O it’s “Thin red line of ‘eroes” when the drums begin to roll.

    We aren’t no thin red ‘eroes, nor we aren’t no blackguards too,
    But single men in barricks, most remarkable like you;
    An’ if sometimes our conduck isn’t all your fancy paints,
    Why, single men in barricks don’t grow into plaster saints;
    While it’s Tommy this, an’ Tommy that, an’ “Tommy, fall be’ind”,
    But it’s “Please to walk in front, sir”, when there’s trouble in the wind,
    There’s trouble in the wind, my boys, there’s trouble in the wind,
    O it’s “Please to walk in front, sir”, when there’s trouble in the wind.

    You talk o’ better food for us, an’ schools, an’ fires, an’ all:
    We’ll wait for extry rations if you treat us rational.
    Don’t mess about the cook-room slops, but prove it to our face
    The Widow’s Uniform is not the soldier-man’s disgrace.
    For it’s Tommy this, an’ Tommy that, an’ “Chuck him out, the brute!”
    But it’s “Saviour of ‘is country” when the guns begin to shoot;
    An’ it’s Tommy this, an’ Tommy that, an’ anything you please;
    An’ Tommy ain’t a bloomin’ fool — you bet that Tommy sees!

    How nice to know that some things never change.

  • Fabian Smith

    Was it just me or did the coalition forces steam through Iraq so fast that the biggest problem was getting supplies to the front line? They are by far the most effective fighting force around.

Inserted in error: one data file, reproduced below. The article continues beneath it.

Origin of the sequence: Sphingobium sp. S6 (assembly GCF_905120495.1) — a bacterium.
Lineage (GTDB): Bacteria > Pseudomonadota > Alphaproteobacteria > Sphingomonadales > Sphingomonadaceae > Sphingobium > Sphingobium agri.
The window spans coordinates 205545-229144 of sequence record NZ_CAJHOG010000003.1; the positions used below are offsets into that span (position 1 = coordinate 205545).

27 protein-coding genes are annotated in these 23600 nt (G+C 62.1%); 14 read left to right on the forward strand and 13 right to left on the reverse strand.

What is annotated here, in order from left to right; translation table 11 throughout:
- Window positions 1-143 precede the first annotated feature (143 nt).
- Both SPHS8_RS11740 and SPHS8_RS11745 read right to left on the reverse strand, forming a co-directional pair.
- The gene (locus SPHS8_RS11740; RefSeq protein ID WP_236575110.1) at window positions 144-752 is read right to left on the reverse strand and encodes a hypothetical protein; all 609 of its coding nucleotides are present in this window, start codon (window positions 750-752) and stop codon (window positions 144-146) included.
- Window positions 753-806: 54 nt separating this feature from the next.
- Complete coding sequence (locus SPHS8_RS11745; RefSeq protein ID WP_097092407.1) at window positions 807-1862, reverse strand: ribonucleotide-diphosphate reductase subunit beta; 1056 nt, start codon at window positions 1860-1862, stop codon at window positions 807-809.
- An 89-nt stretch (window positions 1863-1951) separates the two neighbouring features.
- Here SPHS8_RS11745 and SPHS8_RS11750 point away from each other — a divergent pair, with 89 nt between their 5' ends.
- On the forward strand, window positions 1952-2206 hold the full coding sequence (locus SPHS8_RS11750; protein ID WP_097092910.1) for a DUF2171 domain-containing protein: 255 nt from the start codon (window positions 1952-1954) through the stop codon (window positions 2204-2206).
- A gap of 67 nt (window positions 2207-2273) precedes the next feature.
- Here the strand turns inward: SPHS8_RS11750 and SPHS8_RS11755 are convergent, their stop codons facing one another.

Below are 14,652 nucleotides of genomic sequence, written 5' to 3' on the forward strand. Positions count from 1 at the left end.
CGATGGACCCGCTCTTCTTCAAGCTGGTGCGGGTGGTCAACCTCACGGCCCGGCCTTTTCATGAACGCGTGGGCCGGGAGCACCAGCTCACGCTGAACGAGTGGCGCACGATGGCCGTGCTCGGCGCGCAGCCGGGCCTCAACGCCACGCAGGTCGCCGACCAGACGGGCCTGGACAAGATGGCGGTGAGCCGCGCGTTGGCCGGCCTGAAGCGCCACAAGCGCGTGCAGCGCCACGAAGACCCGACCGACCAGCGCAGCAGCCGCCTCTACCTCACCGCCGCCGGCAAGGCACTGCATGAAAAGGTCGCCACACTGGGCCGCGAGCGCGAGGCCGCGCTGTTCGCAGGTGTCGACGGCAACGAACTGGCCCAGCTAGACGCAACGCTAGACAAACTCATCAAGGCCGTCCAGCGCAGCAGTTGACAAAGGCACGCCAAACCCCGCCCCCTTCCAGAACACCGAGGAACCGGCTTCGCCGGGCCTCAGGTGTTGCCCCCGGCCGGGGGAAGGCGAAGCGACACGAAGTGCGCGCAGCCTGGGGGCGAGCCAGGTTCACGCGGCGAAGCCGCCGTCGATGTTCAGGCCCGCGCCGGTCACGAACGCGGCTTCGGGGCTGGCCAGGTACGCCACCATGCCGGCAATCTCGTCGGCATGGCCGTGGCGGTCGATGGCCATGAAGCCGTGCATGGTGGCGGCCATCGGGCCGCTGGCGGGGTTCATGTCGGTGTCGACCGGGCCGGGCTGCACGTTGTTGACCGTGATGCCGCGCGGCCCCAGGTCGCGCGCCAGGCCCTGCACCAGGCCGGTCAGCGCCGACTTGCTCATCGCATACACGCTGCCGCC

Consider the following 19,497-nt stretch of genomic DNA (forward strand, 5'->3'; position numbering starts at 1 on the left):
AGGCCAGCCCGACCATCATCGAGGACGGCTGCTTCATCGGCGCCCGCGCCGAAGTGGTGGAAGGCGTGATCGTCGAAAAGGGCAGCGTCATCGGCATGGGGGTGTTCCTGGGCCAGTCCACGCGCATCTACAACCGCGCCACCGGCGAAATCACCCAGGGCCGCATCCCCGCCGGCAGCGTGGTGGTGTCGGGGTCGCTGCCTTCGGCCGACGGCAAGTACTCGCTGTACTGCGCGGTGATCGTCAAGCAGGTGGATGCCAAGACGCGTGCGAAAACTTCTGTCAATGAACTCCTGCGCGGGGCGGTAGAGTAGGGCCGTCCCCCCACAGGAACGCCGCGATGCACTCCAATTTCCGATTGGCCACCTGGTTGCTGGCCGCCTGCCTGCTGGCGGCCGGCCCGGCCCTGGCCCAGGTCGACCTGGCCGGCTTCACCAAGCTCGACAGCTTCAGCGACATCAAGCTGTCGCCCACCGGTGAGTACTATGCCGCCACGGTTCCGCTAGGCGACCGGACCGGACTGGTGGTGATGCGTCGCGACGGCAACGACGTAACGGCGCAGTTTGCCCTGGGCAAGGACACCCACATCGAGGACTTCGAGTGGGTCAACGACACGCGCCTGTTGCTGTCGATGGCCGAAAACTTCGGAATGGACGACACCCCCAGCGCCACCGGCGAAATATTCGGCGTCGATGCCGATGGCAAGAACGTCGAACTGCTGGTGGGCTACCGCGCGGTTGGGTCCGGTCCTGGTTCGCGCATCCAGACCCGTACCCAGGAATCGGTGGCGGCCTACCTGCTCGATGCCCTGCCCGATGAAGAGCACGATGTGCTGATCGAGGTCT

Terrorism can’t be defeated by conventional forces – see Northern Ireland 1969-1999 – what you get is a bloody mess.

    Intelligence and diplomacy IS the way forward. Apart from the Al Queda network there aren’t too many obvious threats, therefore scaling down the military would appar to be perfectly logical.

    As a member of the public who prefers watching football to watching images of people being killed in war zones, you’ll probably disagree with me.

  • GCooper

    Fabian Smith writes:

    “Apart from the Al Queda network there aren’t too many obvious threats…”

    Presumably you have forgotten the little spat down in Serbia? And, no doubt, not allowed the rumblings from North Korea, China, Pakistan, most of the Middle East and Africa to disturb your football watching?

    That old Juvenal, he certainly knew a thing or two when he wrote about the power of bread and circuses to distract the masses.

  • Johnathan Pearce

    An article by David Smith in the Sunday Times suggests that cutbacks at the Ministry of Defence will seek to avoid cuts to “front line” units such as historic army regiments. We shall see.

    A related issue is whether our education system is able te produce enough men and women with the skills and character for our modern armed forces.

    Unlike GCooper, I rate Keegan as a historian. His book on the Normandy campaign, for instance, was brilliant. He is certainly much wiser than blowhards like the awful Corelli Barnett or Max Hastings.

  • GCooper

    Johnathan Peare writes:

    “He is certainly much wiser than blowhards like the awful Corelli Barnett or Max Hastings.”

    I knew I should have qualified that remark…

    Hastings is just a bore and his anti-Americanism has become downright embarrassing. Barnett, I know less about, but he has worrying opinions if his published letters are anything to go by.

    My objection to Keegan is less as a historian than as a commentator on current affairs.

  • Errol Cavit